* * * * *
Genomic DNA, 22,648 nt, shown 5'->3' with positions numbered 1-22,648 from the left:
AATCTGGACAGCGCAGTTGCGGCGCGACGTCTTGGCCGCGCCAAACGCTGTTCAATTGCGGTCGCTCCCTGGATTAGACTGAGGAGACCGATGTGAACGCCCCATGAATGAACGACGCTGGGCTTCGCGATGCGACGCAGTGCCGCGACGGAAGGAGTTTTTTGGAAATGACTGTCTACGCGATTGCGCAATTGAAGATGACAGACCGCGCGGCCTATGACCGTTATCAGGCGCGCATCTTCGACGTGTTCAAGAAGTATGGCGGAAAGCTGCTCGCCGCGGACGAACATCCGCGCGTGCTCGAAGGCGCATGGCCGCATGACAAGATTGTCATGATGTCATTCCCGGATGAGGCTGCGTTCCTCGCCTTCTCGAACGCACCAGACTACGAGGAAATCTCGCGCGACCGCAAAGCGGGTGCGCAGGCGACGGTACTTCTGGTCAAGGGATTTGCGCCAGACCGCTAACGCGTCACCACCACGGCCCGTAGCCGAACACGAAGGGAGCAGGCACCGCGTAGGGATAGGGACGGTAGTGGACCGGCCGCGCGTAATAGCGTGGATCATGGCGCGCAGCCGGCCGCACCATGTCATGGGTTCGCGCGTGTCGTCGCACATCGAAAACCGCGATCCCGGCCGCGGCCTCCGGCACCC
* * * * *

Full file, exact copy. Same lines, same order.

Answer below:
Genomic DNA, 22,648 nt, shown 5'->3' with positions numbered 1-22,648 from the left:
AATCTGGACAGCGCAGTTGCGGCGCGACGTCTTGGCCGCGCCAAACGCTGTTCAATTGCGGTCGCTCCCTGGATTAGACTGAGGAGACCGATGTGAACGCCCCATGAATGAACGACGCTGGGCTTCGCGATGCGACGCAGTGCCGCGACGGAAGGAGTTTTTTGGAAATGACTGTCTACGCGATTGCGCAATTGAAGATGACAGACCGCGCGGCCTATGACCGTTATCAGGCGCGCATCTTCGACGTGTTCAAGAAGTATGGCGGAAAGCTGCTCGCCGCGGACGAACATCCGCGCGTGCTCGAAGGCGCATGGCCGCATGACAAGATTGTCATGATGTCATTCCCGGATGAGGCTGCGTTCCTCGCCTTCTCGAACGCACCAGACTACGAGGAAATCTCGCGCGACCGCAAAGCGGGTGCGCAGGCGACGGTACTTCTGGTCAAGGGATTTGCGCCAGACCGCTAACGCGTCACCACCACGGCCCGTAGCCGAACACGAAGGGAGCAGGCACCGCGTAGGGATAGGGACGGTAGTGGACCGGCCGCGCGTAATAGCGTGGATCATGGCGCGCAGCCGGCCGCACCATGTCATGGGTTCGCGCGTGTCGTCGCACATCGAAAACCGCGATCCCGGCCGCGGCCTCCGGCACCC